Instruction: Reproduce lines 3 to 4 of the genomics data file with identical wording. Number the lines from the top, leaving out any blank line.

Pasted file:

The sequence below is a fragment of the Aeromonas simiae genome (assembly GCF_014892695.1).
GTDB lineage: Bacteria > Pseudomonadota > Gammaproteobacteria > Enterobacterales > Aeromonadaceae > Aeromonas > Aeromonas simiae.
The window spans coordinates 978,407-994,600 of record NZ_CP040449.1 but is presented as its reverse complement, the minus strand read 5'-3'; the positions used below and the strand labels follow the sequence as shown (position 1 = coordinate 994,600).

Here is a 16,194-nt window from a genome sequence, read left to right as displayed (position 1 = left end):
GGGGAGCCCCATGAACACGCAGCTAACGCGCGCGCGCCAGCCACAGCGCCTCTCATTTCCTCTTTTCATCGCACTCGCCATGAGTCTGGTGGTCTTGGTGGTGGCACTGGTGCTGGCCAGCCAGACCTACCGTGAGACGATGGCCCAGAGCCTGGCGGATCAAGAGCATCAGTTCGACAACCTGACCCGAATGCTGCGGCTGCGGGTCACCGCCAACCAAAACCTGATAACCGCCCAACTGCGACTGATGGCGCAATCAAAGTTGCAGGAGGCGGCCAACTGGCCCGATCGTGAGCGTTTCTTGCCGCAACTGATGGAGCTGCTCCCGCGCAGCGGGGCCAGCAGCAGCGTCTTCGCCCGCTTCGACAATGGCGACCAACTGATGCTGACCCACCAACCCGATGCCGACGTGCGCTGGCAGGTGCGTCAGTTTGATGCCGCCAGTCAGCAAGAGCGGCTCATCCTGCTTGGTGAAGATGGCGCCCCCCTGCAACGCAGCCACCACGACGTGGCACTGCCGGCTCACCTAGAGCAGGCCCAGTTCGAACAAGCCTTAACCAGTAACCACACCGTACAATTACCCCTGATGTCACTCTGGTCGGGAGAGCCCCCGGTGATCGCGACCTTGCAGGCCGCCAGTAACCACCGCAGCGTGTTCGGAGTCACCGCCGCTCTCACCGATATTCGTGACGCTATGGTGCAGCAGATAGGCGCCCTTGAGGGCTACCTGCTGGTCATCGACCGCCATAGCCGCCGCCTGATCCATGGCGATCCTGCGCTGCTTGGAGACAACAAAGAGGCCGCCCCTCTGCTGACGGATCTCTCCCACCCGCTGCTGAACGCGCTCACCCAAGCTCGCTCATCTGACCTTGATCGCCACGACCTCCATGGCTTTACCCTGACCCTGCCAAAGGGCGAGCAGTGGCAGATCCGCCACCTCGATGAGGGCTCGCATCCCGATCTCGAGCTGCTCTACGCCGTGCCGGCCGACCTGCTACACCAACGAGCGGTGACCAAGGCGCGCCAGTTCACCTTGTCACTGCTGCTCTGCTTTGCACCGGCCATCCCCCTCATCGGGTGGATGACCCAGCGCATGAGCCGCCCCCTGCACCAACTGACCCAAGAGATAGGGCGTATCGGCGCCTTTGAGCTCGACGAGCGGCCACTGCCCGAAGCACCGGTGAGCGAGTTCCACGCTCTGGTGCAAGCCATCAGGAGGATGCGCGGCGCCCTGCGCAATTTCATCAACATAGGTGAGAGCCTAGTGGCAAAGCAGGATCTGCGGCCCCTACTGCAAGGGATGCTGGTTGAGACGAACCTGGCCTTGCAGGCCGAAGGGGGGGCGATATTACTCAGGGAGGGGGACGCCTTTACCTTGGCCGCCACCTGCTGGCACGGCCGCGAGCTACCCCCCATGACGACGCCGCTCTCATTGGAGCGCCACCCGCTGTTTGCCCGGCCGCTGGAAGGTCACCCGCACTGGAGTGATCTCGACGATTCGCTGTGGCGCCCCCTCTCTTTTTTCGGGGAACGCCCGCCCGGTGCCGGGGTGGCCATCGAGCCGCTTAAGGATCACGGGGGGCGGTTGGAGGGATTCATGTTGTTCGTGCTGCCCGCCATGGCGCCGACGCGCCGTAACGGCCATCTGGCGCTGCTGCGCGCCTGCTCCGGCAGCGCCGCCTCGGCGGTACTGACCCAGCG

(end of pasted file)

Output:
The window spans coordinates 978,407-994,600 of record NZ_CP040449.1 but is presented as its reverse complement, the minus strand read 5'-3'; the positions used below and the strand labels follow the sequence as shown (position 1 = coordinate 994,600).

Here is a 16,194-nt window from a genome sequence, read left to right as displayed (position 1 = left end):